So, a friend of mine at the Department of Defense shared an excerpt from Congressional testimony regarding pending cuts to the Defense budget and it’s impact on the civilian workforce. Clearly, the country’s in the best of hands…
That’s comedy gold I tell you. Better than any skit I’ve seen on Saturday Night Live lately…
Writing good isn’t so hard if you keep these simple rules in mind
Yeah, I know, I know. But what else have I got to do?
…I’ve always struggled with the comma. I pretty much use them when where and how I want. Except when I don’t.
And don’t even get me started on semi-colons.
I’m constantly finding typos, bad punctuation, poor grammar, and other various and sundry errors in my writing. Some of it is old fashioned laziness, sometimes it’s ignorance, but most often it’s a case of not typing what I’m thinking. Thanks in advance for your indulgence.
Anyway, I came across the poster below and had to laugh because although I am well aware of the appropriate use of those words, I’m frequently dismayed that I’ll type “your” instead of “you’re” or “there” instead of “their”. Which makes me appear dumber than a smart phone. Which I suppose I am.
And yes, when I saw this I thought of Kevin Kim.
I’ve been playing at making my own demotivational posters.
Yeah, I won’t quit my day job. Oh wait, I don’t have one!
So, one of my retirement projects has been to read every issue of LIFE magazine. Yeah, I definitely have way to much time on my hands. Anyway, I’ve worked my way through the first ten years, beginning with the November 23, 1936 issue.
It’s actually been a pretty fascinating journey. The depression era heartaches, the massive government sponsored building projects, the rise of Hitler and Japan as war clouds gathered, the war that really could have gone either way (at least in the beginning when there was very little popular support for American involvement) the politics, and other interesting cultural insights into “the greatest generation.”
What I particularly enjoy is reading about these historical events in real time. No one of course knew at that time where current events would lead. But I did, and watching everything unfold, the blunders and mistakes and also the things we got right, is quite an enjoyable exercise. The “what ifs” of 20th century history still reverberate today.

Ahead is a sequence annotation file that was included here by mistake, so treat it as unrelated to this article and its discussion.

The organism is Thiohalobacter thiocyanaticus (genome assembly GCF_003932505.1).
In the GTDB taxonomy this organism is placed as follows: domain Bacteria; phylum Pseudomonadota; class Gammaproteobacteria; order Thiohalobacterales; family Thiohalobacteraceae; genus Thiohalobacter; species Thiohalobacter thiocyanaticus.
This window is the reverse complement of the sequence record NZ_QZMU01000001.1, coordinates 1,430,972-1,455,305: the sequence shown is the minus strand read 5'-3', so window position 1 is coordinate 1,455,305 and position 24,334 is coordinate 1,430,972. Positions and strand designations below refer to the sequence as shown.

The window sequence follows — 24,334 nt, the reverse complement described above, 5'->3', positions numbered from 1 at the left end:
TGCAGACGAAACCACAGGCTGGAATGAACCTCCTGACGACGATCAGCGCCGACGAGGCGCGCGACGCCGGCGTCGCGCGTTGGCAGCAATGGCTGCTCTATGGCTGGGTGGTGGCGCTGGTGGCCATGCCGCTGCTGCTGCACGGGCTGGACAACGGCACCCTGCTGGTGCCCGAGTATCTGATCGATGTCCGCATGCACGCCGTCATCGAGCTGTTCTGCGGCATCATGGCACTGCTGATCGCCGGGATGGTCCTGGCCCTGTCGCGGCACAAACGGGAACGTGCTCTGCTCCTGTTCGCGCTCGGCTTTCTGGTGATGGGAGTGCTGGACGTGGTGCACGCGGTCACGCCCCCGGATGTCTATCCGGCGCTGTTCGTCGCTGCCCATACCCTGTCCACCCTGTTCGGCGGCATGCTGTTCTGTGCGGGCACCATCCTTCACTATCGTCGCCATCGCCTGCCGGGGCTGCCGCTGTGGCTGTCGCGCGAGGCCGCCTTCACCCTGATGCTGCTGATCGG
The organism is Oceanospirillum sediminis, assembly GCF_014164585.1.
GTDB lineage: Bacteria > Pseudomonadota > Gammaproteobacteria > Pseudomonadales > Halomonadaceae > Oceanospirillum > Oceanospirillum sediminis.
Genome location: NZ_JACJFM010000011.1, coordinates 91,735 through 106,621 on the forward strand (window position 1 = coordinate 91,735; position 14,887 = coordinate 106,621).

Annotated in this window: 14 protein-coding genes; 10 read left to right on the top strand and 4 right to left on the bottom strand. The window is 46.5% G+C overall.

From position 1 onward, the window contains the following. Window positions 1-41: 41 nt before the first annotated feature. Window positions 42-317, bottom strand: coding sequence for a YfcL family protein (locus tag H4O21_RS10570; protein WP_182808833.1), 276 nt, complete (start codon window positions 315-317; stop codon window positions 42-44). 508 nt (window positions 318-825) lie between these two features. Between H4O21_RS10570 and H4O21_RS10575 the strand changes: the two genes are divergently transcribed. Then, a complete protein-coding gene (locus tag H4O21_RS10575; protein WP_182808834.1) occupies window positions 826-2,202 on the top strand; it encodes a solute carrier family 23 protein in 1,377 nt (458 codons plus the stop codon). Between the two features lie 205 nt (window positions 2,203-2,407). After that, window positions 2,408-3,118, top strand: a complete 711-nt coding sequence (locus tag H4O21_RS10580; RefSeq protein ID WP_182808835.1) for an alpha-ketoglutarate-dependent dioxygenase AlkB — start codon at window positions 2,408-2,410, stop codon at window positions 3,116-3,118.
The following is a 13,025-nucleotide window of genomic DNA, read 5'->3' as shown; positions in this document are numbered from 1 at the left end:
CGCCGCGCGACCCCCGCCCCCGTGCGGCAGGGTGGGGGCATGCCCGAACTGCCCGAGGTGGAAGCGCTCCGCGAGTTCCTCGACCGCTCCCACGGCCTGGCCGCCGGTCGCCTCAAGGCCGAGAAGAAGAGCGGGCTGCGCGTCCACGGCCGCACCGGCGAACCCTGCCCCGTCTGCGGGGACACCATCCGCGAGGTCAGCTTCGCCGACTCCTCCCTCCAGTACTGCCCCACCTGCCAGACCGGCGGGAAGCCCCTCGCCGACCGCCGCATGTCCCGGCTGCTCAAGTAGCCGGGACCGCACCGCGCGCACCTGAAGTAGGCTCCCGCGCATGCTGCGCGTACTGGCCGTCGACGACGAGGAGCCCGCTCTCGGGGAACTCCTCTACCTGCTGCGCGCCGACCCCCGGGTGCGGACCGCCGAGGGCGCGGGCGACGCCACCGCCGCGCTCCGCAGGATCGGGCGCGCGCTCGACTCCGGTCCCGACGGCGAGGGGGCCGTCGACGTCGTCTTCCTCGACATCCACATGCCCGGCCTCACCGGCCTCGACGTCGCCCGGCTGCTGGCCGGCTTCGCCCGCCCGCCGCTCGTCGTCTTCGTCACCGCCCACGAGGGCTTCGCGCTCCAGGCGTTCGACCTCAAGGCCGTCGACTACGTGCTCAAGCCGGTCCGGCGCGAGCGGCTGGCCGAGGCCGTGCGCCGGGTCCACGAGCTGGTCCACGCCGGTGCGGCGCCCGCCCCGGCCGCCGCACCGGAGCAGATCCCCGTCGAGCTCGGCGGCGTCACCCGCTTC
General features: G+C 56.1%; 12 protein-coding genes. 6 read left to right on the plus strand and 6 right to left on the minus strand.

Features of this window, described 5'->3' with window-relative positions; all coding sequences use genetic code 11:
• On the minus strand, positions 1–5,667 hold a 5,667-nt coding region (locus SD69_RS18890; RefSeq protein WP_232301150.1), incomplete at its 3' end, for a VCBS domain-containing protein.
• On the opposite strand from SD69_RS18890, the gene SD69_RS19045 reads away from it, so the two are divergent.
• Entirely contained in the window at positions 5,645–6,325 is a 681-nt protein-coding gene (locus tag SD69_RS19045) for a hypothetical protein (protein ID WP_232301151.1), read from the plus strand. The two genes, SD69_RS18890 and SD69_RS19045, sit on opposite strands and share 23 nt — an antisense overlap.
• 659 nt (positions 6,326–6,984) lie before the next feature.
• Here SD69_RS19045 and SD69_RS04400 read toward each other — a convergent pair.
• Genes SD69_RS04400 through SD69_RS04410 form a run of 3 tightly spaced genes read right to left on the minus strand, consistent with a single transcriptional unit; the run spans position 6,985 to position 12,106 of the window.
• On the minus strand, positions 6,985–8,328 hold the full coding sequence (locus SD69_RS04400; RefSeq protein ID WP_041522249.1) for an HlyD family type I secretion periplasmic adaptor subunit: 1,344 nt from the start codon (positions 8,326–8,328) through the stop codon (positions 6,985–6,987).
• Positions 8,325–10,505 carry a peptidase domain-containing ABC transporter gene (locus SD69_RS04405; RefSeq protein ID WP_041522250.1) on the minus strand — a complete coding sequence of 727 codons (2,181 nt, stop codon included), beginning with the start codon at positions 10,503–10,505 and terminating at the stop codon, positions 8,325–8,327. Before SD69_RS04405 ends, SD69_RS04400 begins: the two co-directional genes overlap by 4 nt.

20-20 hindsight is a gift the leaders of the time did not possess, but it’s still fun to speculate on what might have been. Hitler’s war aims could have been thwarted with courage and early intervention. Perhaps war with Japan was inevitable, but with better preparation and foresight (i.e. a stronger defense of the Philippines), the carnage in the Pacific could certainly have been lessened. The Soviet Union’s domination of Eastern Europe could have been stopped if we had been willing to take a hard line stance. Had we better supported the Nationalist army, it is likely China would not be Communist today. And lord knows in hindsight we would never have allowed the Soviets to occupy Korea north of the arbitrarily drawn 38th parallel.
But I suppose we did the best we could given what was known at the time. Looking at the past for insights into the future is always fraught with peril. Nevertheless, as I read about the past I can’t help but overlay those events with what I see taking place in the world today.
Most disturbing to me is the rise of China, which in many ways reminds me of Imperial Japan in the 1930s. The saber rattling and claims to territorial dominance (as in claims to control of the South China Sea) make me wonder if China might invoke Japan’s idea of a “greater Asia co-prosperity sphere” free of Western influence.
Similarly, in many ways Iran’s attempts to dominate the Middle East, it’s desire to attain nuclear capabilities, and it’s stated intent to destroy Israel, are reminiscent of the goals on Nazi Germany.
I can’t help but wonder how future events will unfold as American power (both economic and military) are waning under the inept leadership of our President and our corrupt political class. Do we have the will the stand against evil that was demonstrated by our parents and grandparents?
I guess that question will be answered someday by some wag with nothing better to do than read periodicals from the early 21st century.
What hath God wrought?
Celebrating 236 years of independence. And Jee Yeun’s birthday.
Let’s get to the birthday song.
Places I Go
John McCrarey: Yeah, it all looked good.